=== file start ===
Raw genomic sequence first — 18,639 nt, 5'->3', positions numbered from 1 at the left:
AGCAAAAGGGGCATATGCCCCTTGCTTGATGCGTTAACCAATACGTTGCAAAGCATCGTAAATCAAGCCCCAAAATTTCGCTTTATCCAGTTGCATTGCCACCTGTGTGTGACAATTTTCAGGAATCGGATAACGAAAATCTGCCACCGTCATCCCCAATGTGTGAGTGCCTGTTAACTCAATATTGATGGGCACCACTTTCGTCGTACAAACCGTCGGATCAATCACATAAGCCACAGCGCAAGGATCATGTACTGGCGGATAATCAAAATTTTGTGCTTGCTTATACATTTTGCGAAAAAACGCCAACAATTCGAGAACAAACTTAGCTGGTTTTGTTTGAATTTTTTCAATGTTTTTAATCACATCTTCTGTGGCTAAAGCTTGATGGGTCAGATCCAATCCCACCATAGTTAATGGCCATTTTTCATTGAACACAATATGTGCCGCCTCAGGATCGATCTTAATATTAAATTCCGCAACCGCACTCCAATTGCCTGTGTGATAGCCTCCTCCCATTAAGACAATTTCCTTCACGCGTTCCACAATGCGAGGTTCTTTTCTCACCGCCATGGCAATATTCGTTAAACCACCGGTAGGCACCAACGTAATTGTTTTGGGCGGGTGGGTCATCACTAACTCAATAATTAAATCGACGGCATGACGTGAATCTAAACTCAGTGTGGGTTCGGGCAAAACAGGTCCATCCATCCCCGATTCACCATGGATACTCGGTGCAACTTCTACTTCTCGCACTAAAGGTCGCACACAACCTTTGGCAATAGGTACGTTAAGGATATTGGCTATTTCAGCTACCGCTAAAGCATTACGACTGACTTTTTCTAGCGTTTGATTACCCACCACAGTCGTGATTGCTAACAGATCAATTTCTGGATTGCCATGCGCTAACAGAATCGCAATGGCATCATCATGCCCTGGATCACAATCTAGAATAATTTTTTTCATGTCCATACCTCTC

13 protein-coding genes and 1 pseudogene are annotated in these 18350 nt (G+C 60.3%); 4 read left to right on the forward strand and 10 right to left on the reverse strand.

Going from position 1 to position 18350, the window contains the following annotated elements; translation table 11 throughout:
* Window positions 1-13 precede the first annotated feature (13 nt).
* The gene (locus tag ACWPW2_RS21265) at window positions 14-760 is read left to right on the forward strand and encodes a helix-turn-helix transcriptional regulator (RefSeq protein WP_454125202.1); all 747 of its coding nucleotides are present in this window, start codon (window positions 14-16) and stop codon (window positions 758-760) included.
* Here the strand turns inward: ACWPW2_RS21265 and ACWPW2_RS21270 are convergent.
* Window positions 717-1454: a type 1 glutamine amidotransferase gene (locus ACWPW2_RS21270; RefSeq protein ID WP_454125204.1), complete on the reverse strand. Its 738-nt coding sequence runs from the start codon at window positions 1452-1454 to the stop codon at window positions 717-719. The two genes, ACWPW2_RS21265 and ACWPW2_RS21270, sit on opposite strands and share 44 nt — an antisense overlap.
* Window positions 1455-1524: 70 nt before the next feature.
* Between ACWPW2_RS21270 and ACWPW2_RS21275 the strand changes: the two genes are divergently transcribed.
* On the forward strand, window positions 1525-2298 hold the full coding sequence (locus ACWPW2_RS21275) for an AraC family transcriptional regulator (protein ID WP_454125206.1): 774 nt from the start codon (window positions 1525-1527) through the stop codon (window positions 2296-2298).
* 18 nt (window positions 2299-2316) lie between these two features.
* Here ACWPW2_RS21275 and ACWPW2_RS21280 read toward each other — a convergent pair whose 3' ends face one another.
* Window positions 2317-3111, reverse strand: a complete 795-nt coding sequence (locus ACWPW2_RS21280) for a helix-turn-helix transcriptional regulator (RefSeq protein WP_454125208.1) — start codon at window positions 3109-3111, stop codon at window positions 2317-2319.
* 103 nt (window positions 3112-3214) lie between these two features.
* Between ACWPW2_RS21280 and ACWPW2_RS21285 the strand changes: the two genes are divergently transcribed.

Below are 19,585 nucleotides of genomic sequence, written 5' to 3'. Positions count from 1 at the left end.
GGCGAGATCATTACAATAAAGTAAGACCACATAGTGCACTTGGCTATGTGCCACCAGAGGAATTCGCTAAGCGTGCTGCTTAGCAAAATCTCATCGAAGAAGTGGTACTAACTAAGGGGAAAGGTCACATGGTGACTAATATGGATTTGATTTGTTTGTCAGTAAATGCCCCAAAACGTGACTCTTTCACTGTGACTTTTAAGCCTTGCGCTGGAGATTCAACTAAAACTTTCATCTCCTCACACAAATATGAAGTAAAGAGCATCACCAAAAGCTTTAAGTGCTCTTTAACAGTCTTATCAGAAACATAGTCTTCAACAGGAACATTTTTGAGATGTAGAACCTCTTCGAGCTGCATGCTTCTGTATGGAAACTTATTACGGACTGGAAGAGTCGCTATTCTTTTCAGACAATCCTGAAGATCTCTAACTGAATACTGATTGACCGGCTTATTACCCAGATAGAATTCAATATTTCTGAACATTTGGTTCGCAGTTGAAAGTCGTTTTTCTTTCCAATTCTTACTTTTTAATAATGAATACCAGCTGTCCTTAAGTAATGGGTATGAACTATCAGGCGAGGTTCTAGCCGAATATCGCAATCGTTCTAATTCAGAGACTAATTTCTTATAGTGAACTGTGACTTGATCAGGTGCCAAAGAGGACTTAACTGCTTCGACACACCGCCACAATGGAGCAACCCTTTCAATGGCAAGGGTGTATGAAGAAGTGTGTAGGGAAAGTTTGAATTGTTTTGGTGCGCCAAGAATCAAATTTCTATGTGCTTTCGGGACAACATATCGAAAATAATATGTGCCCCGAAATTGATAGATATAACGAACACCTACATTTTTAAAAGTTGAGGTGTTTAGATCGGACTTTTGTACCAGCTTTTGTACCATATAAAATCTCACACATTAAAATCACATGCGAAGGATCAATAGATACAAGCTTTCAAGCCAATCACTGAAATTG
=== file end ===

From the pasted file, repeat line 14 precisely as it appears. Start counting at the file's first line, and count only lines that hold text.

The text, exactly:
* Window positions 2317-3111, reverse strand: a complete 795-nt coding sequence (locus ACWPW2_RS21280) for a helix-turn-helix transcriptional regulator (RefSeq protein WP_454125208.1) — start codon at window positions 3109-3111, stop codon at window positions 2317-2319.